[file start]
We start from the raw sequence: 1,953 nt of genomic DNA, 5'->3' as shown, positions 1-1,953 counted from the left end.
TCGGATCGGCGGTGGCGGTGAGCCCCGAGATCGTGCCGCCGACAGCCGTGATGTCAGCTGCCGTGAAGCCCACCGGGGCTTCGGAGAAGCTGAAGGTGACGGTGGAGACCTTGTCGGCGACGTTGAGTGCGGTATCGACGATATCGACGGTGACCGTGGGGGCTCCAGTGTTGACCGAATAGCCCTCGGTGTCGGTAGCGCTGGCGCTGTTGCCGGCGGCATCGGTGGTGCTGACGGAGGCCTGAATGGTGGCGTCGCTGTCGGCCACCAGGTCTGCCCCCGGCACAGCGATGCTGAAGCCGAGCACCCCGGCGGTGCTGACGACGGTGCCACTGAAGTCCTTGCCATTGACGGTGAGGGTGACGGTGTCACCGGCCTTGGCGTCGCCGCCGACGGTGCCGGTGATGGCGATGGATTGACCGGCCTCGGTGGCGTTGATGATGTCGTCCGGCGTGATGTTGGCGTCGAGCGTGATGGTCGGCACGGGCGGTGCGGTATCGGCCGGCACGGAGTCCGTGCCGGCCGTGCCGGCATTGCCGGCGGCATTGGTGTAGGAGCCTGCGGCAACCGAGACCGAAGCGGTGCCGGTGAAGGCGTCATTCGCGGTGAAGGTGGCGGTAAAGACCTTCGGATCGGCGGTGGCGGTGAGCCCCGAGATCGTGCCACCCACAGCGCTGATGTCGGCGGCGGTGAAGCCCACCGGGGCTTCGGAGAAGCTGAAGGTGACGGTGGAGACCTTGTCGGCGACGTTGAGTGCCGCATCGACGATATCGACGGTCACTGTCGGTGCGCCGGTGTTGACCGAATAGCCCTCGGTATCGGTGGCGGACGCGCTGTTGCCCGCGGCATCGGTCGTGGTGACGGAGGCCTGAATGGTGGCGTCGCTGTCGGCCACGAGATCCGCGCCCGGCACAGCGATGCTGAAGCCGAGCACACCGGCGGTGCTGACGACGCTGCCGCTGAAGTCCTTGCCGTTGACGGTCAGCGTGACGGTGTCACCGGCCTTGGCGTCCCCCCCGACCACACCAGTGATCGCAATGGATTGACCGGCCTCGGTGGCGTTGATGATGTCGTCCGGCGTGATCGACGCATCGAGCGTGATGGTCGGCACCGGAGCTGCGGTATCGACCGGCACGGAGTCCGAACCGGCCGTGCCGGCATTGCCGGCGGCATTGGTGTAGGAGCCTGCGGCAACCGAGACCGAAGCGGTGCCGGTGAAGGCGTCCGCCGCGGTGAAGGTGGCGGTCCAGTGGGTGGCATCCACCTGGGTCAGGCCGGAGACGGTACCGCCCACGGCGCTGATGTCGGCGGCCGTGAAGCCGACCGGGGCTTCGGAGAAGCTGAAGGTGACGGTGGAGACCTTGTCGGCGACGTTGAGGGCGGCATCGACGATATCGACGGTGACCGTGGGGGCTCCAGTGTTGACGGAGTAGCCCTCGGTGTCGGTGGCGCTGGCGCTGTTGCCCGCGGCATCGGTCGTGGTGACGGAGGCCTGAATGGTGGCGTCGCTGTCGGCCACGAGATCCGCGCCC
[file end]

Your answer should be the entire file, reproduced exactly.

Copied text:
We start from the raw sequence: 1,953 nt of genomic DNA, 5'->3' as shown, positions 1-1,953 counted from the left end.
TCGGATCGGCGGTGGCGGTGAGCCCCGAGATCGTGCCGCCGACAGCCGTGATGTCAGCTGCCGTGAAGCCCACCGGGGCTTCGGAGAAGCTGAAGGTGACGGTGGAGACCTTGTCGGCGACGTTGAGTGCGGTATCGACGATATCGACGGTGACCGTGGGGGCTCCAGTGTTGACCGAATAGCCCTCGGTGTCGGTAGCGCTGGCGCTGTTGCCGGCGGCATCGGTGGTGCTGACGGAGGCCTGAATGGTGGCGTCGCTGTCGGCCACCAGGTCTGCCCCCGGCACAGCGATGCTGAAGCCGAGCACCCCGGCGGTGCTGACGACGGTGCCACTGAAGTCCTTGCCATTGACGGTGAGGGTGACGGTGTCACCGGCCTTGGCGTCGCCGCCGACGGTGCCGGTGATGGCGATGGATTGACCGGCCTCGGTGGCGTTGATGATGTCGTCCGGCGTGATGTTGGCGTCGAGCGTGATGGTCGGCACGGGCGGTGCGGTATCGGCCGGCACGGAGTCCGTGCCGGCCGTGCCGGCATTGCCGGCGGCATTGGTGTAGGAGCCTGCGGCAACCGAGACCGAAGCGGTGCCGGTGAAGGCGTCATTCGCGGTGAAGGTGGCGGTAAAGACCTTCGGATCGGCGGTGGCGGTGAGCCCCGAGATCGTGCCACCCACAGCGCTGATGTCGGCGGCGGTGAAGCCCACCGGGGCTTCGGAGAAGCTGAAGGTGACGGTGGAGACCTTGTCGGCGACGTTGAGTGCCGCATCGACGATATCGACGGTCACTGTCGGTGCGCCGGTGTTGACCGAATAGCCCTCGGTATCGGTGGCGGACGCGCTGTTGCCCGCGGCATCGGTCGTGGTGACGGAGGCCTGAATGGTGGCGTCGCTGTCGGCCACGAGATCCGCGCCCGGCACAGCGATGCTGAAGCCGAGCACACCGGCGGTGCTGACGACGCTGCCGCTGAAGTCCTTGCCGTTGACGGTCAGCGTGACGGTGTCACCGGCCTTGGCGTCCCCCCCGACCACACCAGTGATCGCAATGGATTGACCGGCCTCGGTGGCGTTGATGATGTCGTCCGGCGTGATCGACGCATCGAGCGTGATGGTCGGCACCGGAGCTGCGGTATCGACCGGCACGGAGTCCGAACCGGCCGTGCCGGCATTGCCGGCGGCATTGGTGTAGGAGCCTGCGGCAACCGAGACCGAAGCGGTGCCGGTGAAGGCGTCCGCCGCGGTGAAGGTGGCGGTCCAGTGGGTGGCATCCACCTGGGTCAGGCCGGAGACGGTACCGCCCACGGCGCTGATGTCGGCGGCCGTGAAGCCGACCGGGGCTTCGGAGAAGCTGAAGGTGACGGTGGAGACCTTGTCGGCGACGTTGAGGGCGGCATCGACGATATCGACGGTGACCGTGGGGGCTCCAGTGTTGACGGAGTAGCCCTCGGTGTCGGTGGCGCTGGCGCTGTTGCCCGCGGCATCGGTCGTGGTGACGGAGGCCTGAATGGTGGCGTCGCTGTCGGCCACGAGATCCGCGCCC